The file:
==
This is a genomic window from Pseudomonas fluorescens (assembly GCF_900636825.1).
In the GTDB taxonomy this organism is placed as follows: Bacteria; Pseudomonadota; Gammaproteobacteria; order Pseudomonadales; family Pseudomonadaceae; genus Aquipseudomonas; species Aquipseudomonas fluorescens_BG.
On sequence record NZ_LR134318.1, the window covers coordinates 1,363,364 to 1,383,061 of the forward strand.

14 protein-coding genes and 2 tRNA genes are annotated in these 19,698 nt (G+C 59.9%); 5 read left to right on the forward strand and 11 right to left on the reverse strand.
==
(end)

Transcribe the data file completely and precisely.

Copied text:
This is a genomic window from Pseudomonas fluorescens (assembly GCF_900636825.1).
In the GTDB taxonomy this organism is placed as follows: Bacteria; Pseudomonadota; Gammaproteobacteria; order Pseudomonadales; family Pseudomonadaceae; genus Aquipseudomonas; species Aquipseudomonas fluorescens_BG.
On sequence record NZ_LR134318.1, the window covers coordinates 1,363,364 to 1,383,061 of the forward strand.

14 protein-coding genes and 2 tRNA genes are annotated in these 19,698 nt (G+C 59.9%); 5 read left to right on the forward strand and 11 right to left on the reverse strand.